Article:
Insect identification > Coleoptera > True Coleoptera > Flat-headed apple tree borer

Flat-headed apple tree borer


Flat-headed apple tree borer (Chrysobothris femorata Oliv.). This is probably the most injurious of the buprestids. It attacks more than 30 kinds of trees and shrubs, generally selecting individuals which are not in a healthy condition or are otherwise favorable for their larvae.

The beetle is about half an inch long, rather broad, dark brown, faintly marked with bands and indefinite spots of gray, and having a brassy metallic reflection at certain angles. The underside is bronze, and under the wings the abdomen is a metallic greenish blue. It occurs almost everywhere in the United States and in Southern Canada and is a serious enemy of fruit trees.

The beetles appear soon after apple-blossom time and live for several weeks. They frequent the sunny side of the trunks and limbs of trees. Here the eggs are laid in fine cracks or under small scales of the bark. They hatch in from 2 to 3 weeks and the tiny larva bores into the inner bark, feeding on this and on the sapwood, and grows rapidly unless the tree is vigorous, in which case such an outpouring of sap may occur at the wound as to kill (drown?) the larva or drive it into the outer layers of bark where it may live for a time, later working back into the sapwood if the flow becomes small enough to permit it.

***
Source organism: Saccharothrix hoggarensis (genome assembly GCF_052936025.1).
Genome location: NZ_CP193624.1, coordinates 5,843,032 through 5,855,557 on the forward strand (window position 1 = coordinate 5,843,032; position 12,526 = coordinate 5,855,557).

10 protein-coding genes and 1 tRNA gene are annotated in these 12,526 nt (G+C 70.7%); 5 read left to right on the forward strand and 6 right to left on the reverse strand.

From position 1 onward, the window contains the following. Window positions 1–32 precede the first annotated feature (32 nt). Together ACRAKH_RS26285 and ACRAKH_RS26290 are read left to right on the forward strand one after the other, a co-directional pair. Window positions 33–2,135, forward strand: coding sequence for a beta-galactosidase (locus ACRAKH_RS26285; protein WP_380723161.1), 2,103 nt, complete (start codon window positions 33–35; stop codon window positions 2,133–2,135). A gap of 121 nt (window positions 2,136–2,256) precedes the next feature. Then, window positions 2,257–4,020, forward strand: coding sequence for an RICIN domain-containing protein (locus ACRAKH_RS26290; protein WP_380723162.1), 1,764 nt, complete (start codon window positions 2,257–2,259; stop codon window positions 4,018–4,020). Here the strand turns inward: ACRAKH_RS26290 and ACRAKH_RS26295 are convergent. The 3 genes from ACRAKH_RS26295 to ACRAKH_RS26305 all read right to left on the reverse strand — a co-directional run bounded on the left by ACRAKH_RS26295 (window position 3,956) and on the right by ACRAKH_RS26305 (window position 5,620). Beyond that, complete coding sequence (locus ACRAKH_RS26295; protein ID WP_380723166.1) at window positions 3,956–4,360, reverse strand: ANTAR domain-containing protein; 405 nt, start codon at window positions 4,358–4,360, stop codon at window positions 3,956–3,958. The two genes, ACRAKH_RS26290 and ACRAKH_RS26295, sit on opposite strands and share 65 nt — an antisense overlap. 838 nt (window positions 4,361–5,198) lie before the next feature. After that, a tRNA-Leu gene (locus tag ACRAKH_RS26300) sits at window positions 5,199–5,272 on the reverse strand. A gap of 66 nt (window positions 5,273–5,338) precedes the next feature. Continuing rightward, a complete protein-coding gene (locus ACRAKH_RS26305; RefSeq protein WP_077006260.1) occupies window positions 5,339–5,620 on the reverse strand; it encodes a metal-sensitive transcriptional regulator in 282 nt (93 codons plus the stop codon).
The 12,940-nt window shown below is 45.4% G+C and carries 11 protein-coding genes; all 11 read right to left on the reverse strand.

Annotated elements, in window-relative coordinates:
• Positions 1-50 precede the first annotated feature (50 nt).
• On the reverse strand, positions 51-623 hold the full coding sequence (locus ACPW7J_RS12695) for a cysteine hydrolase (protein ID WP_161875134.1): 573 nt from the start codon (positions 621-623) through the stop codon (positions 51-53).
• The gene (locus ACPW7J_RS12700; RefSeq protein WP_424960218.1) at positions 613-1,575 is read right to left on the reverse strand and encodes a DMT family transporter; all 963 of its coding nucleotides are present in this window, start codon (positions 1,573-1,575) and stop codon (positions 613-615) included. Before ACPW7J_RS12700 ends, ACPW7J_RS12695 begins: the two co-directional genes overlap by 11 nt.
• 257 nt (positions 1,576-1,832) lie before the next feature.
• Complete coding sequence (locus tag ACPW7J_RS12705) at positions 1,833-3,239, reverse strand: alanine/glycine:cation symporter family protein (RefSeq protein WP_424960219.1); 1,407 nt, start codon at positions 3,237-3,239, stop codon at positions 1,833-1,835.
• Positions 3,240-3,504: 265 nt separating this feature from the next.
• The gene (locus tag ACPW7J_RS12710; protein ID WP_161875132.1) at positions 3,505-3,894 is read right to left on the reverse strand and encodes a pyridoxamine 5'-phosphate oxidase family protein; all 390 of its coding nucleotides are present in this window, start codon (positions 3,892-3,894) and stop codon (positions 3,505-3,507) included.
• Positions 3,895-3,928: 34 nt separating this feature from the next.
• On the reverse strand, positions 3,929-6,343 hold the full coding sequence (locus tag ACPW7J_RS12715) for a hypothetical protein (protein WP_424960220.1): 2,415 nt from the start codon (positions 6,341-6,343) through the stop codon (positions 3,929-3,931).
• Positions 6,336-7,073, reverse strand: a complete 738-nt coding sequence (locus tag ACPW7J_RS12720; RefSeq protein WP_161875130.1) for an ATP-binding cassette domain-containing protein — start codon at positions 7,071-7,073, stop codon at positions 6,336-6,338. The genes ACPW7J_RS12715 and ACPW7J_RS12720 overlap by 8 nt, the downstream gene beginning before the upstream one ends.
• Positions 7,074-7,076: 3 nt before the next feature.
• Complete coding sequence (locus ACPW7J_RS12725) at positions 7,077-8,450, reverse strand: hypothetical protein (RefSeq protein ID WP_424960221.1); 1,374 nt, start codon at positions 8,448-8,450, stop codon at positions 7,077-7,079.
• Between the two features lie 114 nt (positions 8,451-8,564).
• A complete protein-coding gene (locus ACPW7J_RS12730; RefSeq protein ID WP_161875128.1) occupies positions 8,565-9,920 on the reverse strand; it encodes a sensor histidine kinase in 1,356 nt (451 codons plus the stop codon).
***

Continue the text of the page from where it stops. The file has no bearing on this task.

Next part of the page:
If the larva can feed in the sapwood, it will grow to full size, about an inch long, by fall, at this time burrowing into the wood to form a pupal cavity in which the winter is spent, pupation itself taking place there the following spring and continuing several (3 to 4) weeks, after which the adult beetle escapes.

Flat-headed apple tree borer Control. - Vigorous, healthy trees are not generally liable to attack, and cultural methods which will insure this condition are important. Trees headed low will shade their trunks and the sun-loving beetles will go to those exposed to sunlight. Shading trunks exposed to the sunlight, by boards cutting off this light, is a protection, as are also poles set in the orchard and covered with sticky material to catch and hold the beetles visiting them in search of places to lay their eggs.
Wrappings of burlap or paper extending from the ground to the limbs will prevent egg-laying but should be removed when this period is past. Birds and insect enemies aid in controlling this pest.

The Pacific flat-headed apple tree borer (Chrysobothris mali Horn) is found in the West. It is smaller than the last and rather dark coppery in color. The adults are found in spring and summer. The borers attack many kinds of trees and bushes and there is only one generation a year. Control measures are the same as for the last species.